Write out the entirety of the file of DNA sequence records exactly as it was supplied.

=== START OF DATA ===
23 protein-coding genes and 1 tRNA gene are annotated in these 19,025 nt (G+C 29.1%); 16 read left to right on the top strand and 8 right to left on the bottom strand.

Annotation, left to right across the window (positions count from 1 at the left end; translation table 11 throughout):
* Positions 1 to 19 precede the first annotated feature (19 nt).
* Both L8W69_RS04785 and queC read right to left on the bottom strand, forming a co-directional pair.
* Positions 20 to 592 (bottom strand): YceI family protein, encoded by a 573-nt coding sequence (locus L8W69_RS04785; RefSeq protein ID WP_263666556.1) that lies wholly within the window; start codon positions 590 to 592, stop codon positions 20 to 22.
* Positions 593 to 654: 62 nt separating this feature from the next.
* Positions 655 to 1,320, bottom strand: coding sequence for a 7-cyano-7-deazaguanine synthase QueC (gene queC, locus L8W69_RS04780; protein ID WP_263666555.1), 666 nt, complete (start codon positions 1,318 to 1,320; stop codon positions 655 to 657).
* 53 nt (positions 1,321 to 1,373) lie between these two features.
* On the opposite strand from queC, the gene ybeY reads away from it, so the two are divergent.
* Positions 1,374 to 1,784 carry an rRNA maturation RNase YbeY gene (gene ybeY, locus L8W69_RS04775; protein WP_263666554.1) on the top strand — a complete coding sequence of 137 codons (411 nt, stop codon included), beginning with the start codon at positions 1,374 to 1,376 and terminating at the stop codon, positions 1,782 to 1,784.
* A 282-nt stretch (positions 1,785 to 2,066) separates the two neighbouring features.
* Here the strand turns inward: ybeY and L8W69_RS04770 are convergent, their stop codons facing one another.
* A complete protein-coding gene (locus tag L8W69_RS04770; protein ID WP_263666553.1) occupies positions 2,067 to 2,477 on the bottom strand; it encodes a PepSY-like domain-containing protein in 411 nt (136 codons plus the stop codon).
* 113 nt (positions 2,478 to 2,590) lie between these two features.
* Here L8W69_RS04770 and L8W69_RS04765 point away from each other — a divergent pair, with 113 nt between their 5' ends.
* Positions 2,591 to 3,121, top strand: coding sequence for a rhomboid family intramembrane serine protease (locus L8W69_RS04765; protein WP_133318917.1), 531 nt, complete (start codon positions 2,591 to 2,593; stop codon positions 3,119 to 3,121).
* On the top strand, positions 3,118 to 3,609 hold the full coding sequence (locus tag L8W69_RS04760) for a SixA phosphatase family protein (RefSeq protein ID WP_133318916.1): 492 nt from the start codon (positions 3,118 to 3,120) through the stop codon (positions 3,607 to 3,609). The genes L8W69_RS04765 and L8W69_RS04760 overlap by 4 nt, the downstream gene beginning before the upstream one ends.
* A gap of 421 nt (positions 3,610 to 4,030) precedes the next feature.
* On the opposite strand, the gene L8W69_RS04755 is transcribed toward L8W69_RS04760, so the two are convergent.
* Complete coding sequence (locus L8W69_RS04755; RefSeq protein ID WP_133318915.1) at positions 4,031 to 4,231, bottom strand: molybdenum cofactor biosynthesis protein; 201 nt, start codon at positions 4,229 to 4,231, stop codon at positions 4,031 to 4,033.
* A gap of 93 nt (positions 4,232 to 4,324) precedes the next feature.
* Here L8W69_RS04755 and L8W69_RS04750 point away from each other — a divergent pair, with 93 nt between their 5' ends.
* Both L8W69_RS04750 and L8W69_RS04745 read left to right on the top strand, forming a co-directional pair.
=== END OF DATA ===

23 protein-coding genes and 1 tRNA gene are annotated in these 19,025 nt (G+C 29.1%); 16 read left to right on the top strand and 8 right to left on the bottom strand.

Annotation, left to right across the window (positions count from 1 at the left end; translation table 11 throughout):
* Positions 1 to 19 precede the first annotated feature (19 nt).
* Both L8W69_RS04785 and queC read right to left on the bottom strand, forming a co-directional pair.
* Positions 20 to 592 (bottom strand): YceI family protein, encoded by a 573-nt coding sequence (locus L8W69_RS04785; RefSeq protein ID WP_263666556.1) that lies wholly within the window; start codon positions 590 to 592, stop codon positions 20 to 22.
* Positions 593 to 654: 62 nt separating this feature from the next.
* Positions 655 to 1,320, bottom strand: coding sequence for a 7-cyano-7-deazaguanine synthase QueC (gene queC, locus L8W69_RS04780; protein ID WP_263666555.1), 666 nt, complete (start codon positions 1,318 to 1,320; stop codon positions 655 to 657).
* 53 nt (positions 1,321 to 1,373) lie between these two features.
* On the opposite strand from queC, the gene ybeY reads away from it, so the two are divergent.
* Positions 1,374 to 1,784 carry an rRNA maturation RNase YbeY gene (gene ybeY, locus L8W69_RS04775; protein WP_263666554.1) on the top strand — a complete coding sequence of 137 codons (411 nt, stop codon included), beginning with the start codon at positions 1,374 to 1,376 and terminating at the stop codon, positions 1,782 to 1,784.
* A 282-nt stretch (positions 1,785 to 2,066) separates the two neighbouring features.
* Here the strand turns inward: ybeY and L8W69_RS04770 are convergent, their stop codons facing one another.
* A complete protein-coding gene (locus tag L8W69_RS04770; protein ID WP_263666553.1) occupies positions 2,067 to 2,477 on the bottom strand; it encodes a PepSY-like domain-containing protein in 411 nt (136 codons plus the stop codon).
* 113 nt (positions 2,478 to 2,590) lie between these two features.
* Here L8W69_RS04770 and L8W69_RS04765 point away from each other — a divergent pair, with 113 nt between their 5' ends.
* Positions 2,591 to 3,121, top strand: coding sequence for a rhomboid family intramembrane serine protease (locus L8W69_RS04765; protein WP_133318917.1), 531 nt, complete (start codon positions 2,591 to 2,593; stop codon positions 3,119 to 3,121).
* On the top strand, positions 3,118 to 3,609 hold the full coding sequence (locus tag L8W69_RS04760) for a SixA phosphatase family protein (RefSeq protein ID WP_133318916.1): 492 nt from the start codon (positions 3,118 to 3,120) through the stop codon (positions 3,607 to 3,609). The genes L8W69_RS04765 and L8W69_RS04760 overlap by 4 nt, the downstream gene beginning before the upstream one ends.
* A gap of 421 nt (positions 3,610 to 4,030) precedes the next feature.
* On the opposite strand, the gene L8W69_RS04755 is transcribed toward L8W69_RS04760, so the two are convergent.
* Complete coding sequence (locus L8W69_RS04755; RefSeq protein ID WP_133318915.1) at positions 4,031 to 4,231, bottom strand: molybdenum cofactor biosynthesis protein; 201 nt, start codon at positions 4,229 to 4,231, stop codon at positions 4,031 to 4,033.
* A gap of 93 nt (positions 4,232 to 4,324) precedes the next feature.
* Here L8W69_RS04755 and L8W69_RS04750 point away from each other — a divergent pair, with 93 nt between their 5' ends.
* Both L8W69_RS04750 and L8W69_RS04745 read left to right on the top strand, forming a co-directional pair.